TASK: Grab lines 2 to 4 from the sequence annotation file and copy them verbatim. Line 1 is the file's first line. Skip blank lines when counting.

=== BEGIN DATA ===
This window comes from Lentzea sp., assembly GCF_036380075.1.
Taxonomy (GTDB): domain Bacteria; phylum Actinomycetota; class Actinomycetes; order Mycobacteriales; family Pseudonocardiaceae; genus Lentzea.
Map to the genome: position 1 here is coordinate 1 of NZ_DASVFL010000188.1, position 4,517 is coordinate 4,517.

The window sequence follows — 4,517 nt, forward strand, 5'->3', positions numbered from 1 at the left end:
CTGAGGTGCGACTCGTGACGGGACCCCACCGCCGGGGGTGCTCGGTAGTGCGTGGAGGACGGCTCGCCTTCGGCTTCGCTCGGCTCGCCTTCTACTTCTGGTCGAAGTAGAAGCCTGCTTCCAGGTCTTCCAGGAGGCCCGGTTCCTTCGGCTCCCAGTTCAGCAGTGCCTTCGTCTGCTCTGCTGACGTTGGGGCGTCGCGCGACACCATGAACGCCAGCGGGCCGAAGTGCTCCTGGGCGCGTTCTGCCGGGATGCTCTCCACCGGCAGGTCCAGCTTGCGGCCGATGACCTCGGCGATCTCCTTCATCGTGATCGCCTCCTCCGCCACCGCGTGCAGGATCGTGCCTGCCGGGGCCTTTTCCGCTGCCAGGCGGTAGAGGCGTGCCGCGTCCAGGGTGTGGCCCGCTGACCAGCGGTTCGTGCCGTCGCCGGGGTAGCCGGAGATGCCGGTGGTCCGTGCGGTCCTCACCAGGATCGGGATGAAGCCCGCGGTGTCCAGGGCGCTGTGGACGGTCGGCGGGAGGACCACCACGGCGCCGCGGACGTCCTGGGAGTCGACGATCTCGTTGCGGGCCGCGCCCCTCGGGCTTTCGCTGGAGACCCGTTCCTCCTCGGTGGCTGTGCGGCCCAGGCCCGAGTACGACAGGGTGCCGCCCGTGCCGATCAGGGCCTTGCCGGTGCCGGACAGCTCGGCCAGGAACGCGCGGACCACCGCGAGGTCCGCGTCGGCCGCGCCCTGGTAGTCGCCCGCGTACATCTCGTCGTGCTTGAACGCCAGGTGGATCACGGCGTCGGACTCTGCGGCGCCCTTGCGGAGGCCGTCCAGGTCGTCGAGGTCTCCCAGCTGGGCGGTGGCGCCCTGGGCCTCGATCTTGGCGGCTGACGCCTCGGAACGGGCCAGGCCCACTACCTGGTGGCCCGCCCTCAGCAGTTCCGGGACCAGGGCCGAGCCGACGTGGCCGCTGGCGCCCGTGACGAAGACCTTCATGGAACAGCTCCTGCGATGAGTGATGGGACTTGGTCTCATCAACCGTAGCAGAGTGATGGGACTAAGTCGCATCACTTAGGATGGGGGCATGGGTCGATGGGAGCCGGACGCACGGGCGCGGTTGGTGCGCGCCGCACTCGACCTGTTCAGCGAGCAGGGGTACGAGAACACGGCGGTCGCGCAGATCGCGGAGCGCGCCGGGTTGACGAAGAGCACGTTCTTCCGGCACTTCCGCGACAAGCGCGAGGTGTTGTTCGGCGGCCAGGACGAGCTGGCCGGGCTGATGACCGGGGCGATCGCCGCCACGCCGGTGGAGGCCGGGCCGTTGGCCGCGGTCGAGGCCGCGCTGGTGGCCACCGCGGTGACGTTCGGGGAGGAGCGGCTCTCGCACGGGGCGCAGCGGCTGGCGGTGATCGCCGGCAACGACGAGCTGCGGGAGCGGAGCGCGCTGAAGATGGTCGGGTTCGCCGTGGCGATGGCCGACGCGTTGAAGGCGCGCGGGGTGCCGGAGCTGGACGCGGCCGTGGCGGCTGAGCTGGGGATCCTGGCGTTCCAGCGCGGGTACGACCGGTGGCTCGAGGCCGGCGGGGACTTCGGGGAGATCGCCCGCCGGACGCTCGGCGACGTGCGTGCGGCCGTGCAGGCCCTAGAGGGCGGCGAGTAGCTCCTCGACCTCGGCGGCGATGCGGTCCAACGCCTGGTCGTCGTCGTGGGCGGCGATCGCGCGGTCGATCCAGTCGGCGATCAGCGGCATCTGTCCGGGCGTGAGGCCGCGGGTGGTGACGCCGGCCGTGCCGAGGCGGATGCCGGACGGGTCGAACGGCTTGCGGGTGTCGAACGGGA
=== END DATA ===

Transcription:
Taxonomy (GTDB): domain Bacteria; phylum Actinomycetota; class Actinomycetes; order Mycobacteriales; family Pseudonocardiaceae; genus Lentzea.
Map to the genome: position 1 here is coordinate 1 of NZ_DASVFL010000188.1, position 4,517 is coordinate 4,517.

The window sequence follows — 4,517 nt, forward strand, 5'->3', positions numbered from 1 at the left end: